Financial professionals handling compliance keep abreast with changes in the regulatory landscape to effectively allocate resources. At the start of each year, regulatory agencies Financial Industry Regulatory Authority and the Securities and Exchange Commission publish their priorities. FINRA’s recently released Risk Monitoring and Examination Priorities Letter states emerging issues as well as ongoing concerns for the upcoming year. In an introductory note, Robert Cook explains that this year’s letter more broadly relays FINRA’s priorities for risk monitoring with a more pronounced focus on new issues. Firms can use the information contained within this letter to ensure that their compliance, supervisory and risk management programs reach FINRA’s standards. Distinct from earlier times, the FINRA letter focuses on explaining new issues and risk analysis.
The main new issues on the regulatory agency’s radar are the firm’s involvement with online distribution platforms, fixed income mark-up disclosure, and regulatory technology. Specifically, FINRA is concerned with how firms meet AML requirements, supervise communications with the public and conduct suitability analysis when involved with the distribution of securities on online distribution platforms. FINRA plans to evaluate the risks of excessive or undisclosed compensation arrangements between firms and issuers for offerings exempt from registration under Regulation A. Furthermore, FINRA intends to assess how firms handle risks with sales of offerings under Regulation D to non-accredited investors. FINRA expects firms to follow FINRA rule 2232 and MSRB Rule G-15 to comply with mark-up or mark-down disclosure obligations on fixed income transactions. As more firms use regulatory technology for compliance, FINRA plans to examine the efficiency and risks involved.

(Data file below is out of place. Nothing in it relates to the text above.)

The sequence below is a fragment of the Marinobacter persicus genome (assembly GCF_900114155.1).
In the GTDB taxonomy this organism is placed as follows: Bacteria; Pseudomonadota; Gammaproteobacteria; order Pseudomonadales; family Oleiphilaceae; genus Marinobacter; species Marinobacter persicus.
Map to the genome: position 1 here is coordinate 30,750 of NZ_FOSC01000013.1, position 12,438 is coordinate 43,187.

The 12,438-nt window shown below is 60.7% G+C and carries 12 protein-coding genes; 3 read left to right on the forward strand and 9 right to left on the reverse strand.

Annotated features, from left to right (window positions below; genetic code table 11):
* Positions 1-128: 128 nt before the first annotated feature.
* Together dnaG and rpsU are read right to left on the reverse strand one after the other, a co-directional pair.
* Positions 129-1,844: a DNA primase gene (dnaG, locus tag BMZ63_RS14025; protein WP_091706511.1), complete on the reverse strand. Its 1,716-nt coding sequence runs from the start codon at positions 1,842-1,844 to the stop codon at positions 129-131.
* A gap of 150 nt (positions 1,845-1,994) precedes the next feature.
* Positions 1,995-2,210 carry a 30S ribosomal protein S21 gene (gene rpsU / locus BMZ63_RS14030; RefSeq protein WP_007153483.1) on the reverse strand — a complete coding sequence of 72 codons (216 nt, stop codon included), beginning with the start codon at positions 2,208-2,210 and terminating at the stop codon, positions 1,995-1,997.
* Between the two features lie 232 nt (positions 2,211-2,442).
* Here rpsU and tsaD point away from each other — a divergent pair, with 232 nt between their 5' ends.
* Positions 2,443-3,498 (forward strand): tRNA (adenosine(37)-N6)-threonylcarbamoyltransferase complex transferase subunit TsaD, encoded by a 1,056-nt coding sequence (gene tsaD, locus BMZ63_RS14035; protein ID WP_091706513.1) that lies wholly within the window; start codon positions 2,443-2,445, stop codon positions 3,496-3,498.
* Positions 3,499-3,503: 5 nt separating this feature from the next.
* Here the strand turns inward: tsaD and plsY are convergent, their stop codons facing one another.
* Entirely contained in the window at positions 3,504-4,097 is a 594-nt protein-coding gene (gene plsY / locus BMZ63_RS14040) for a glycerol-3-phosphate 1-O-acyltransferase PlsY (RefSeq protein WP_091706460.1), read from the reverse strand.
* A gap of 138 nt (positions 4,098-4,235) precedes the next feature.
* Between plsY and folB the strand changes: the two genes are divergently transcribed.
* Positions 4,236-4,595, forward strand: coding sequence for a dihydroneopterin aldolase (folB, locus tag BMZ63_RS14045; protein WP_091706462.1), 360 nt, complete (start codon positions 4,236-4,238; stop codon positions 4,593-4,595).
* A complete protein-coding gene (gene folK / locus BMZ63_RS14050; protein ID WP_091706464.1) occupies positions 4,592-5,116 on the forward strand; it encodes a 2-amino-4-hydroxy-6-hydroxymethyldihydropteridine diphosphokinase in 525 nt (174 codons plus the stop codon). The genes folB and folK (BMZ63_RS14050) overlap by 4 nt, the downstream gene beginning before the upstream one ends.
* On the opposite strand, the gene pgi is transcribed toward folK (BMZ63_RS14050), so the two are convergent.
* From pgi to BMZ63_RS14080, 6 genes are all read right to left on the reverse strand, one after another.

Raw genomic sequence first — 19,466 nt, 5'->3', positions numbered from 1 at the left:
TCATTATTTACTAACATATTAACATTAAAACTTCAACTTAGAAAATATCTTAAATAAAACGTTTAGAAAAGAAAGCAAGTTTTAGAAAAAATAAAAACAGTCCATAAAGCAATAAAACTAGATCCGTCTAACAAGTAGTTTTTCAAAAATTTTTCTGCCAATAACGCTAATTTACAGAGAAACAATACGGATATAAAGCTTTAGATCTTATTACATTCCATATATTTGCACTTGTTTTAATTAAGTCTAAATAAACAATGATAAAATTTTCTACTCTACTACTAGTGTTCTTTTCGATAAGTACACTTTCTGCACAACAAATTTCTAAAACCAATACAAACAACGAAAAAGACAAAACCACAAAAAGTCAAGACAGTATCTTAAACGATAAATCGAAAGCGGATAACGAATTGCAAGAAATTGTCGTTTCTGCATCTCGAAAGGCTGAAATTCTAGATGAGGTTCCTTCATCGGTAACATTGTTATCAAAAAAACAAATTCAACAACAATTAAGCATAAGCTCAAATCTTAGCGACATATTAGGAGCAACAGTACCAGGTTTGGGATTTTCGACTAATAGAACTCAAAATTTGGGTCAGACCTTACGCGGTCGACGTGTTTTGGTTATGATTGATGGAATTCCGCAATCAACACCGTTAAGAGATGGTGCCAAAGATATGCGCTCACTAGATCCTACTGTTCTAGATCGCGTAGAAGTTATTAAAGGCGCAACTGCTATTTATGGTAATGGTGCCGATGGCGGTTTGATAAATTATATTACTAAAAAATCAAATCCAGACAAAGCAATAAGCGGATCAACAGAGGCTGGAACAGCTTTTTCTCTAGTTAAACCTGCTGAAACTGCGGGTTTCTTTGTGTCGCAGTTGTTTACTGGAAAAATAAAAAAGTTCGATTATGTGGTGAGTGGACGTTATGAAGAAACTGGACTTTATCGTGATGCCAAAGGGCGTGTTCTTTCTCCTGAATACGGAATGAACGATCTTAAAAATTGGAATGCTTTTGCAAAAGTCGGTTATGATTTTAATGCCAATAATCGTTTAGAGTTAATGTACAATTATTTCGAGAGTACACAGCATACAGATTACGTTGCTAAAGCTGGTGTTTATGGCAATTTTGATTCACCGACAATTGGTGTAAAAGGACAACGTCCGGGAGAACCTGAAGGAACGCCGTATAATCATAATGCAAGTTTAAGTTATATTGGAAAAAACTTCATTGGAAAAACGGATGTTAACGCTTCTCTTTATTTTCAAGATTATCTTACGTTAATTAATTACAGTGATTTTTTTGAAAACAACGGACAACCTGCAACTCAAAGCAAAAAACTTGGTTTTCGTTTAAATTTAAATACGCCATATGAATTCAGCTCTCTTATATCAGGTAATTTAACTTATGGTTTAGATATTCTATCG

While this year’s letter pays more mind to new issues, FINRA briefly restates ongoing problems that have already been named as top priorities. Notably, FINRA mentions suitability determinations, outside businesses activities, and private securities transactions; private placements; data quality and governance; communications with the public; trade and order reporting; anti-money laundering (AML); net capital and consumer protection; best execution; fraud; insider trading and market manipulation; record keeping, risk management and supervision related to these and other areas. As per usual, FINRA will be mindful of how firms supervise and respond to associated persons with flawed disciplinary records. In the rest of the letter, FINRA categorizes the other concerns into sales practice risks, operational risks, market risks, and financial risks.